No, lastly the unanswered question: which is correct and what makes you believe it is correct?
No again, lastly, do read the issues involved: there is a horrible alternating cyan/magenta color cast to grayscale step wedges. Why just grayscale if as you presume, the display is WAY OFF.
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Andrew Rodney
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Tim Lookingbill

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Re: Does your profiled monitor do this?
« Reply #26 on: February 20, 2018, 04:45:06 PM »

Again, CCT Kelvin colors define a large RANGE of colors. Again: http://digitaldog.net/files/22Thecolorofwhite.pdf
And NO, D65 isn't 6500K! D65 is a specifically defined color. CCT 6500K is a range of possible colors.
Lastly, readers should pay attention to the comment about "most likely" when the condition actually is or isn't it, most likely? No one really knows.
No, lastly the unanswered question: which is correct and what makes you believe it is correct?
No again, lastly, do read the issues involved: there is a horrible alternating cyan/magenta color cast to grayscale step wedges. Why just grayscale if as you presume, the display is WAY OFF.

And now the ankle biting starts with Andrew. Was wondering what he was fishing for with the short responses. Looks like he found a hook to offer argumentative "NO HELP" badgering that doesn't fix the OP's problem.

Andrew, do you have any tips to help the OP's issue other than spout color theory?
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texshooter

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Re: Does your profiled monitor do this?
« Reply #27 on: February 20, 2018, 04:56:48 PM »


Those Your Display selected as RGB working space instructions are only for checking your XY numbers in CustomRGB. Forget about the LUT loader. Your mentioning that you learned how to make step wedges recently is suspect now. ..

You misunderstood me. I have never and would never select my monitor ICC profile for my RGB working space in PS.  All I'm saying is that I occasionally look inside the drop down list (see below) and search for my monitor's ICC profile (I don't select it; I only locate it).  If it's in the list, that tells me that Windows successfully launched the correct monitor ICC at startup and that PS is communicating correctly with the operating system.  You had asked me if I "checked to see if Windows is loading the video card LUTs upon startup."   That is how I check to make sure. Yes, of course, I can also go to Control Panel>Color Management and verify that the desired monitor ICC profile is flagged as "Default," but I go the extra step and peek inside Photoshop's Color Settings>Working Spaces>RGB drop down list to make sure PS has locked onto the correct monitor profile. I made my step wedges in aRGB, ProphotoRGB, sRGB, as I should have.  It's my understanding that PS and Windows need to be on the same page with regards to the monitor's ICC profile, and I'm just making sure they are.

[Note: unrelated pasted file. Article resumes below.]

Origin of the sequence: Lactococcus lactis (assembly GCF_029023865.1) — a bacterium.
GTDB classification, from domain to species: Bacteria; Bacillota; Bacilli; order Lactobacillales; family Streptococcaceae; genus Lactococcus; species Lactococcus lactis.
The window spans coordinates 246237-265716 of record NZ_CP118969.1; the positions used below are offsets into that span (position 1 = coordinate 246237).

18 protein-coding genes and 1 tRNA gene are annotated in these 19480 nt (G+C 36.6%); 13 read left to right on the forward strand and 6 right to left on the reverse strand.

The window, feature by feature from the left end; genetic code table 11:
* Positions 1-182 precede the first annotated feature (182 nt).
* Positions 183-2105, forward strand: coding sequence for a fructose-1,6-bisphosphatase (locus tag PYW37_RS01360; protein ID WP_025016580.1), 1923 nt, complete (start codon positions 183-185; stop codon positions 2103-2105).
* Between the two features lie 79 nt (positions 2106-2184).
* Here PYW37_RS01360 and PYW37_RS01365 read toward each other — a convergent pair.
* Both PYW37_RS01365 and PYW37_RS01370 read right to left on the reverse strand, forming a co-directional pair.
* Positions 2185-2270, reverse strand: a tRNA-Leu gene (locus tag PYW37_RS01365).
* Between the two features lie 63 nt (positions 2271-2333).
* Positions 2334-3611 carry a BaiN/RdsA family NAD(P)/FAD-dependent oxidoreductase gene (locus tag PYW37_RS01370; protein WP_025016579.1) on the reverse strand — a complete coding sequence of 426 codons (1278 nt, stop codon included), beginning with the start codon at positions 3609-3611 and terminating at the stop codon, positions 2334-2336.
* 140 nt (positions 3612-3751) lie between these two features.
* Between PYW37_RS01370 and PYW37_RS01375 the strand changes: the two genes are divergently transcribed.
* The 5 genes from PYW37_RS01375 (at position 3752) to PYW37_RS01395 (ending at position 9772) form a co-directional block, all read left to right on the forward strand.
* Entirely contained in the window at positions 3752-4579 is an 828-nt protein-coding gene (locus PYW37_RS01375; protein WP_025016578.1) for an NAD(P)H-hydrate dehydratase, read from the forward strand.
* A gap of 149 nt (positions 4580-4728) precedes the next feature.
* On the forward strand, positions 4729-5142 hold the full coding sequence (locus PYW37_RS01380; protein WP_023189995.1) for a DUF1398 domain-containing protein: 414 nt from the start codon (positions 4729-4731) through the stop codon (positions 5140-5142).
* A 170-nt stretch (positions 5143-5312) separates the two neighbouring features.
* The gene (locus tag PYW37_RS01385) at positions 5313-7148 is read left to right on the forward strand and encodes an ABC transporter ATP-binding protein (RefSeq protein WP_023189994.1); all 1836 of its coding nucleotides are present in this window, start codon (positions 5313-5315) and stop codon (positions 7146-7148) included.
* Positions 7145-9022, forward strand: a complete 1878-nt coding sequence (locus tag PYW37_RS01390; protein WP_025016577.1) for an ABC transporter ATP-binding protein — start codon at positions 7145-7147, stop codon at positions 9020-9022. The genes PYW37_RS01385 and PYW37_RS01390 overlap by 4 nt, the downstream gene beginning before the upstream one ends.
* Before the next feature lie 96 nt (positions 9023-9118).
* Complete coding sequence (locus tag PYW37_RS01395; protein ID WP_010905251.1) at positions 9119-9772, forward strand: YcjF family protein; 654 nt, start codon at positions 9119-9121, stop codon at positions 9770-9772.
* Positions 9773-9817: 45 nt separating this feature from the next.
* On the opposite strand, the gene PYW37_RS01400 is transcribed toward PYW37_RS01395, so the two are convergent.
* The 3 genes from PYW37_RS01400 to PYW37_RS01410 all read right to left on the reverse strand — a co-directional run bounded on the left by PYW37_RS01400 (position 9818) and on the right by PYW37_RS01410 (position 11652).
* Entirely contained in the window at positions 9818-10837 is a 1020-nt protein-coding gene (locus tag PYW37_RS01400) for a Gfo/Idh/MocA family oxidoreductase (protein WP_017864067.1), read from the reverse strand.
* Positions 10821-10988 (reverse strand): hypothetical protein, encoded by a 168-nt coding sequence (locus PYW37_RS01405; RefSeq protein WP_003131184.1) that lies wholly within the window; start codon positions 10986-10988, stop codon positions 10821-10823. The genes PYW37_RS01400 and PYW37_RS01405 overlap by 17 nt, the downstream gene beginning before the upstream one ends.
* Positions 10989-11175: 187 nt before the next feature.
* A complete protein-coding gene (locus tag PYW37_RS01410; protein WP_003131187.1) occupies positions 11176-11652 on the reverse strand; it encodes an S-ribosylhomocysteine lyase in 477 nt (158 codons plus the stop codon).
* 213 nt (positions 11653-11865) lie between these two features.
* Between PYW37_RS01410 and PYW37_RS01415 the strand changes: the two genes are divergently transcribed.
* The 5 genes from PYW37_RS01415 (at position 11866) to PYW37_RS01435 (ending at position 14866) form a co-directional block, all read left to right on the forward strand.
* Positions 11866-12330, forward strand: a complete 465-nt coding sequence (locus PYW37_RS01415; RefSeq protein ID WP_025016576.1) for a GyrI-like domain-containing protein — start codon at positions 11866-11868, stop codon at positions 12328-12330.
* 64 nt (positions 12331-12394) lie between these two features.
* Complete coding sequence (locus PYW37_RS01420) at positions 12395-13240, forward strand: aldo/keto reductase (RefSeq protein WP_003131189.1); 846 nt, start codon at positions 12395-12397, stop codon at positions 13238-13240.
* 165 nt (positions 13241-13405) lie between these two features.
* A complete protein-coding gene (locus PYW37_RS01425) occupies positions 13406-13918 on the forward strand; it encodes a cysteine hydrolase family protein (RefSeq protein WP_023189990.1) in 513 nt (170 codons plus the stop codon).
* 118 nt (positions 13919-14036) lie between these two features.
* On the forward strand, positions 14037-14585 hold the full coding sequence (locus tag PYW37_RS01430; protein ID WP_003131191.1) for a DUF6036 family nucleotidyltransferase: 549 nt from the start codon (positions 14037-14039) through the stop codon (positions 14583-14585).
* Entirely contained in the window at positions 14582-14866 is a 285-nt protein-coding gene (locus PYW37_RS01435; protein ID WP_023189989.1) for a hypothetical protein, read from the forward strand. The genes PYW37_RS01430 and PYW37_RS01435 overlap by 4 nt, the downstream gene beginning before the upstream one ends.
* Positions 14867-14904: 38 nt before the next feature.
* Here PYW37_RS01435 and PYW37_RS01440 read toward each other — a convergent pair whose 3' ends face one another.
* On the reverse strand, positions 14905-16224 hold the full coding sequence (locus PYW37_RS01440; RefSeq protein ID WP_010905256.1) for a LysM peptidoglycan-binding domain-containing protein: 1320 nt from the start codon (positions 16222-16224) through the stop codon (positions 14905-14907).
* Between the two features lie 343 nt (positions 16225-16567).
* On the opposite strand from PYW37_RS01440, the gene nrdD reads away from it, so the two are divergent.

PS find monitor by texshooter, on Flickr
 

To cut to the chase how does this step wedge look on you monitor?.

It looks horrible--magenta/cyan casts everywhere--just like the step wedges I made myself.   I'm going down your check list of things to try. I'm still working on it.

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Tim Lookingbill

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Re: Does your profiled monitor do this?
« Reply #28 on: February 20, 2018, 05:09:03 PM »

You misunderstood me. I have never and would never select my monitor ICC profile for my RGB working space in PS.

It looks horrible--magenta/cyan casts everywhere--just like the step wedges I made myself.   I'm going down your check list of things to try. I'm still working on it.

I said that in reference to finding the XY white point coordinates in your custom display profile by scrolling up to CustomRGB. To load your display profile and have its XY numbers show up in CustomRGB..., you have to first load your display profile as an RGB Working Space (for temporary purposes/cancel out of CustomRGB and cancel out of Color Settings and it automatically returns your original RGB Working Space). That's all I meant. Another poster without reading our exchanges thought you set your display as your RGB Working Space permanently. I was assuring that person that wasn't what you were doing.

Now that my grayramp looks just as screwed up, that rules out a botched step wedge which I've also encountered creating one in Lab space and applying 21 step under Posterize filter in Photoshop and got odd colors. So that's why I needed to find out how you made your step wedge.

So if you can't fix this with all the suggestion I've outlined you may have either a faulty colormeter and/or aging display that might be fixed by reducing Brightness.